By the late 1990’s, an old fabric was fully and finally rendered torn and worn out, one of somber respect for parochial and diocesan jurisdictions and diocesan episcopal authority. A new fabric was designing itself, and an odd matrix of grand variegated associations and authorities became a weaving. The Episcopal Church  was being discarded in its once coherent matrix  for a more elusive pursuit of very particular and atomized ecclesiastical options and autonomy, a patchwork of sorts. More of the story is unfolding. . . .


8 comments:

  1. OMG my long-time friend. This is the first time I realized that you chose NOT to attend that historical event; I thought you were there.
    Well *I* was there (IN SPIRIT).
    Thanks for the enjoyable, historical refresher. The Episcopal Church continues to be a work in progress.. just like the rest of us. Pax, Joy

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  2. Hey, you! Yup,I sort of wanted to go but my sympathy for Lyman's plight was very high. I still and will always miss him and Brooke.

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  3. Lyman and my father were at ETS together. I can remember calling him, "Uncle Lyman". My Uncle Joe Koci was there as well at serving with Lyman in Pennsylvania. The church they studied at ETS to serve was gone a long time ago. Along with American Anglophiles, the Episcopal Church changed. I remember engaging in conversation at climbers camp in the Tetons a fallen away Episcopalian, who was still livid about the lost of the "the quick and the dead" in the Prayer Book.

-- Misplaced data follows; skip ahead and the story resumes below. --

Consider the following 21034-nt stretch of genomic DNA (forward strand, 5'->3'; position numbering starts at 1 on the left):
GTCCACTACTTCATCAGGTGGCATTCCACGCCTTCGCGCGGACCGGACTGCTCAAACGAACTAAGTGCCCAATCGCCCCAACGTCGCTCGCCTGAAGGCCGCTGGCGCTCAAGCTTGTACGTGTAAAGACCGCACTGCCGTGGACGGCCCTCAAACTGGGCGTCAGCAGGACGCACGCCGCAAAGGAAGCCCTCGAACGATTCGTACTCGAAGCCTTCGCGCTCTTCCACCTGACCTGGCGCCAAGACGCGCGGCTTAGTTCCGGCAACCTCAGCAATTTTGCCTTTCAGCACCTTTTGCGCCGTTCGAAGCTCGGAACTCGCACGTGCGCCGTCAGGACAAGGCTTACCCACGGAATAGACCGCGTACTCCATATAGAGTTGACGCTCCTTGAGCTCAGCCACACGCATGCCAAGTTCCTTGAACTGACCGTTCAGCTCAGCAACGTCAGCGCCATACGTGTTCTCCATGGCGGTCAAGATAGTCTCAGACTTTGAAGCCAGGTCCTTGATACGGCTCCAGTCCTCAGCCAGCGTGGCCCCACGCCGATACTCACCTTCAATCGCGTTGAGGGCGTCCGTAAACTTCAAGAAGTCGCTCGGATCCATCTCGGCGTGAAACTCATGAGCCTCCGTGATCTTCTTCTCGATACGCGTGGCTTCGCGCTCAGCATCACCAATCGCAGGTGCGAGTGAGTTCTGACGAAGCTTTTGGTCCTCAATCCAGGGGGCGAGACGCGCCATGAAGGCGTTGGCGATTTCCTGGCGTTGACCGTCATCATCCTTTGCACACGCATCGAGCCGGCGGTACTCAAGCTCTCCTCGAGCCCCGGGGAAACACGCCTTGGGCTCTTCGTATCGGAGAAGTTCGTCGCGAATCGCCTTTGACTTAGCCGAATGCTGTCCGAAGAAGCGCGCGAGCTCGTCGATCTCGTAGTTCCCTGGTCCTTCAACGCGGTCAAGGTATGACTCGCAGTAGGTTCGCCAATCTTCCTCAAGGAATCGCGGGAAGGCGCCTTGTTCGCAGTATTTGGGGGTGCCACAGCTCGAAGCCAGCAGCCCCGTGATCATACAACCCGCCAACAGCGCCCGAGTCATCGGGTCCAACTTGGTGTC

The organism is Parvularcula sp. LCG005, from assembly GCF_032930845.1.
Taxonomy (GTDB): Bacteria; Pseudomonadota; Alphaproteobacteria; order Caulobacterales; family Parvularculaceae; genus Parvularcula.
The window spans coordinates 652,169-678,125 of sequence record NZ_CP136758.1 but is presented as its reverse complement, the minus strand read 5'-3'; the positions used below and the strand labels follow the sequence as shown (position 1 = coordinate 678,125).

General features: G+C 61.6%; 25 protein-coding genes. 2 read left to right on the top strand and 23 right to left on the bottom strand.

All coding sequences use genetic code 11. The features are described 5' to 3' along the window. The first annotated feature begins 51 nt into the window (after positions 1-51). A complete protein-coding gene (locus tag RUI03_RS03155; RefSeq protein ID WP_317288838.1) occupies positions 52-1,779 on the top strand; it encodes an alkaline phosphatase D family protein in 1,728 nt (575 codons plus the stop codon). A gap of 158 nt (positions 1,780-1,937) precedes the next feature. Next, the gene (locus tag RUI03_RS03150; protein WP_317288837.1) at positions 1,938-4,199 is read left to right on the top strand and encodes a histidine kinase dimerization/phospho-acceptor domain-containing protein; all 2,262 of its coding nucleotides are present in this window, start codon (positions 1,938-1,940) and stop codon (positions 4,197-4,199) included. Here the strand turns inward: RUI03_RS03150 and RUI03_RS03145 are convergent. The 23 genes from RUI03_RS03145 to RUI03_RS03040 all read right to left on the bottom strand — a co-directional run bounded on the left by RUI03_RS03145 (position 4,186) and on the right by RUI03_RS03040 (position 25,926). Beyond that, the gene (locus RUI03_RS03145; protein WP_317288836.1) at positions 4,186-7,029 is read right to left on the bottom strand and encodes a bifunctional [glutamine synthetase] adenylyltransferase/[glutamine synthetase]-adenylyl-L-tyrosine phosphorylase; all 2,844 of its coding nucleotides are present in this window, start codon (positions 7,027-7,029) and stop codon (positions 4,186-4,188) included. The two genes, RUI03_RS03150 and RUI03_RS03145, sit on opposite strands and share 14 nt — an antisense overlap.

We have asked a lot of these present generations in terms of change--women priests and bishops, inclusive language liturgies, dealing honestly with clergy sexual misconduct, LGBT clergy and marriages. All wonderful in their own way and necessary for maturity in the faith. We can't say it has been the best formula for growth of the community in numbers. Pardon me if I'm not terribly worried about Uncle Lyman's feelings around the ordination of women back in the 1970's. We have all had some dealing with feelings in the contemporary Episcopal Church.

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  4. Ron, I have believed for a long time that the ordination of the Philadelphia 11 set the pattern for right wing conservatives in our church to disregard not only canon law, but also the unwritten Anglican synthesis in which we agree without being disagreeable. Unity with diversity used to be a hallmark of Anglicanism, now destroyed by those who insist "my way or the highway." South Carolina is just the latest of these events.

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  5. Robert Terrill, the Mainline Protestant transformation from the Republican Party at Prayer to NPR with hymnals probably had more to do with it.
    That and the fact that most of you are "refugees" from Fundiegelicalism who want to show how much more enlightened and educated you are than the poor white trash your grandparents were.

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  6. Provost, as usual this is a most enlightening piece - unveiling for me the genesis of our current mammoth ecclesiological challenge.

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  7. The refusal of bishops to ordain women to the presbyterate was often linked with refusal to allow congregations to call women priests. I have argued that a bishop's convictions should not be able to trump those of the laity.

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  8. This history is all new to me and I thank you all for including me in the notices and allowing me to respond. As a relatively new Episcopalian, I see diversity and acceptance, am attracted by it, and think of it as a strength. Your concluding paragraph leads me to think the patchwork representation of the current church is not necessarily a positive thing for growth or for stability. I can see it is a difficult transition for some people, but imagine it is a strength in the long run.
    Peace,